While most folks were back home stuffing themselves over the break, I was home frantically finishing up applications for grad school.

‘A vacation from vacation’

Grad applications, prospects of admission make Thanksgiving break a chore

I NEED A VACATION FROM VACATION.

While most folks were back home stuffing themselves over the break, I was home frantically finishing up applications for grad school. Going to sleep at 5 a.m. and getting up three hours later gave me a small taste of what I imagine graduate school to be like.

But I may not get to find out.

Copy editing Ben Keller’s story about skyrocketing graduate school enrollment last night, I realized I’m going to have even less of a chance of getting into my desired schools than I thought.

You’d think a program like journalism, with its sinking employment rates and bankrupting publications, wouldn’t be packing the collegiate house. You’d be wrong.

I went to UC Berkeley, one of my top picks for grad school, for an informational session this summer. They enroll 60 students per year in their competitive journalism program. They told me that in Fall of 2007 they’d gotten a record number of applications — more than 300.

Of those students they accepted, only three were fresh from their bachelor’s degrees. The rest were returning to school after years of working in the field.

With the numbers of out-of-work journalists increasing, the number of professionals applying to grad programs was also increasing.

It seems the same thing is starting to happen in other grad programs.

I’m no alarmist, but I do wonder what will happen if grad schools accept more professionals and fewer recent graduates. Where does that put folks like me — and you — who are expected to enter the workforce with comprehensive experience but are having a more difficult time getting into programs that will provide that experience?

I’ve had several people suggest that I forget about getting into grad school and do internships instead. I spoke earlier to features editor Paige Ricks, who has also applied to UC Berkeley, about this.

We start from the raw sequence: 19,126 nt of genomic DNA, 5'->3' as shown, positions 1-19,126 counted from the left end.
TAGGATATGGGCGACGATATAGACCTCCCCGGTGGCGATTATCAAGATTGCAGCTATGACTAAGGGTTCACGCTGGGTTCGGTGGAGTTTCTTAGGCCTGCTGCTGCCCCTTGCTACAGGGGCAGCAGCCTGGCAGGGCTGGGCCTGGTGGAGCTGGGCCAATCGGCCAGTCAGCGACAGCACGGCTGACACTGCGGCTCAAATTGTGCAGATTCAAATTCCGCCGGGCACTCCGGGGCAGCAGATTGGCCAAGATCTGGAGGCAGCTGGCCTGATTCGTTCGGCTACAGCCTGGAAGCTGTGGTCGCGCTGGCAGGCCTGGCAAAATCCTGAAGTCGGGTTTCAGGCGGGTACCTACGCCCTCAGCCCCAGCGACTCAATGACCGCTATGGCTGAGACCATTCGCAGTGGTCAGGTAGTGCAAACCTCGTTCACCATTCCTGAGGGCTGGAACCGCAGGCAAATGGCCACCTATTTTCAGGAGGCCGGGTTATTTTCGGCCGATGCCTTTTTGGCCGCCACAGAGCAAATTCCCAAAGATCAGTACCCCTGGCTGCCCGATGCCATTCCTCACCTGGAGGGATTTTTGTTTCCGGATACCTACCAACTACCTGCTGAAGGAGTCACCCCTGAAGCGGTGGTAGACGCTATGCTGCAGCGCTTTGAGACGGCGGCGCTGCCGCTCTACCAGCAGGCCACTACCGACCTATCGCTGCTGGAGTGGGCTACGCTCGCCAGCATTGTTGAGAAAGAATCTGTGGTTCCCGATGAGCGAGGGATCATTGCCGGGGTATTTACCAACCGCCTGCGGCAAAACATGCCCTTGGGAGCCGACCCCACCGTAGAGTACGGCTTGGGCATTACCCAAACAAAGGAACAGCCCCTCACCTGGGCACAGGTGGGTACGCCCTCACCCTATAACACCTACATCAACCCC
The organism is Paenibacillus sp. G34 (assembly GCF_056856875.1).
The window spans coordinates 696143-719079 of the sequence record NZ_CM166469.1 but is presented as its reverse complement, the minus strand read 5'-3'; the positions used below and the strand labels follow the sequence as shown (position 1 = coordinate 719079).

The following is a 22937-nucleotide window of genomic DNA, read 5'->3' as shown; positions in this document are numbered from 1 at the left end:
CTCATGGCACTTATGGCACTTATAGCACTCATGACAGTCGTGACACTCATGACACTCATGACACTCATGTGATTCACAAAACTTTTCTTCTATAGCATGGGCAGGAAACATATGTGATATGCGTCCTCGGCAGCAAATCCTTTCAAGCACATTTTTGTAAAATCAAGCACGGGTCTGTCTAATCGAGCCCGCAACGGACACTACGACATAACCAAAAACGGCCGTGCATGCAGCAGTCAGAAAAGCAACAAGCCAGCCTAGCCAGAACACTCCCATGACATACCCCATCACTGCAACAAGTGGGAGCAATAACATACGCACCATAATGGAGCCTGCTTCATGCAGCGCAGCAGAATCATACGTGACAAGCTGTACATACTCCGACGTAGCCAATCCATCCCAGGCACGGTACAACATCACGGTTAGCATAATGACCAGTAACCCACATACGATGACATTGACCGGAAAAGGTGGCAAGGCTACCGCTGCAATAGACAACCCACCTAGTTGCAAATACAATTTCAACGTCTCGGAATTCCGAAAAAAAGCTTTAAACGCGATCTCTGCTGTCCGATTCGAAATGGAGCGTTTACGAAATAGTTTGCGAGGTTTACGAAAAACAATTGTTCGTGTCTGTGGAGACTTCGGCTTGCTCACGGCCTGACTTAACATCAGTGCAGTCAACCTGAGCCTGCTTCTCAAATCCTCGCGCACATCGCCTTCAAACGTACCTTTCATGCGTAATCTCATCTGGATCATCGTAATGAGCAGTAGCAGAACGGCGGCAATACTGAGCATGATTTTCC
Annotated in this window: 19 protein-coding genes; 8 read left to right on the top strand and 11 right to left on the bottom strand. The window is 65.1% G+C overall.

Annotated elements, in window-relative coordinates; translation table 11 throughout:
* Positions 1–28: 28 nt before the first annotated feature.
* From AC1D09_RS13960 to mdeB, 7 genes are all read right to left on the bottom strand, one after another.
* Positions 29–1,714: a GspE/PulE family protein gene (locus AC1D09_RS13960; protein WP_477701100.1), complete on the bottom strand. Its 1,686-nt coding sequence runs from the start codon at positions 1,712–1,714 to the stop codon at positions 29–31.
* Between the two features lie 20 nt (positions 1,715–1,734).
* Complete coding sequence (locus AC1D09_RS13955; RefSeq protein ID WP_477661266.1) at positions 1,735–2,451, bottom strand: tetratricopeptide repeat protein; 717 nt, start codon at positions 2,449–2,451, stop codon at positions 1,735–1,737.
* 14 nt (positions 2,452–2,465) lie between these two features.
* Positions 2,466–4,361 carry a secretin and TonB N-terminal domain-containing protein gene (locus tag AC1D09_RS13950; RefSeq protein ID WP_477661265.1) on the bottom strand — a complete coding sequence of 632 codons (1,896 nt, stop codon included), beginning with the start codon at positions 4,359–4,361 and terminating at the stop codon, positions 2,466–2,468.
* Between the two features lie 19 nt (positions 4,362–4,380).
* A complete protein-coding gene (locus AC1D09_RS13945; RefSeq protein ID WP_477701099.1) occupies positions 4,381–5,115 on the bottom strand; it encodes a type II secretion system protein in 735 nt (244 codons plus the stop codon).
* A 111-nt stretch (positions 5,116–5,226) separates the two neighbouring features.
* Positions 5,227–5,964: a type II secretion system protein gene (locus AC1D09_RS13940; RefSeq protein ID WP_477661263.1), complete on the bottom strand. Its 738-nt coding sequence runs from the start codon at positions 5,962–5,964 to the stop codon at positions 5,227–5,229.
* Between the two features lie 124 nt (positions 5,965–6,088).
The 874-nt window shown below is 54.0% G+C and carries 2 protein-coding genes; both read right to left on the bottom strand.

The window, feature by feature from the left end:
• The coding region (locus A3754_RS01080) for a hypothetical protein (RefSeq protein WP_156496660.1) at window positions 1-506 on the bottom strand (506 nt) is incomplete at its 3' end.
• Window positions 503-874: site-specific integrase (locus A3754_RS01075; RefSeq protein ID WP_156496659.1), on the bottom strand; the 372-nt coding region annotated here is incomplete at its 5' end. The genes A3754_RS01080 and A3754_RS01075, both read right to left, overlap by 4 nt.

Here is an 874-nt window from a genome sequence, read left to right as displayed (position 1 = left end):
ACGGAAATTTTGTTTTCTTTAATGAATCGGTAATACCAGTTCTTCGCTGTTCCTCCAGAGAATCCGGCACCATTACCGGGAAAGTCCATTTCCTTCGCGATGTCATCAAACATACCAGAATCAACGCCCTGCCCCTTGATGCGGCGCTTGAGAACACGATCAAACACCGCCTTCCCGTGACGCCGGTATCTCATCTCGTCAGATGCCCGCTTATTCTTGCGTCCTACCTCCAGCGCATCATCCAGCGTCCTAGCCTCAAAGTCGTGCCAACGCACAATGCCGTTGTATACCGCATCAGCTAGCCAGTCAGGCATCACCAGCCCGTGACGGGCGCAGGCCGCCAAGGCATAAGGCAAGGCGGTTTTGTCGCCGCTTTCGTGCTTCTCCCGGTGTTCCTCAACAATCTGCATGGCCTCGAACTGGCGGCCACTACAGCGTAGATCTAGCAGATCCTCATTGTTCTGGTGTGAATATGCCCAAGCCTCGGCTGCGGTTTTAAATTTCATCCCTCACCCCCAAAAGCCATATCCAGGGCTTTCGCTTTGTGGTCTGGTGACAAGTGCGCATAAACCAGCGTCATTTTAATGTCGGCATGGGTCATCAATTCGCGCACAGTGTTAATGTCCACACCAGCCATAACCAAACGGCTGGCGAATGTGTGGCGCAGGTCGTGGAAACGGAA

We agreed that a year or so of internships — most of which are unpaid — is the hard way to gain experience. But the competitiveness of graduate school makes us wonder.

Maybe UC Berkeley will still be in my future. Maybe not.

If there’s one thing college has taught me, it’s that the easy way is rarely as easy as it looks.

Heather Billings is a senior at Fresno State majoring in mass communication and journalism with emphases in print journalism and digital media.

  • god, we have no interest. This is a university paper for goodness sake, not a chance for paid staff writers to spew their personal dealings and college intentions for next semester. How is this article worthy of print?

    That’s something an undergrad journalism professor would probably not want to tell a young writer.

    I like Ben Kweller’s music though. He’s got some smooth melodies.

  • god, we have no interest. This is a university paper for goodness sake, not a chance for paid staff writers to spew their personal dealings and college intentions for next semester. How is this article worthy of print?

    That’s something an undergrad journalism professor would probably not want to tell a young writer.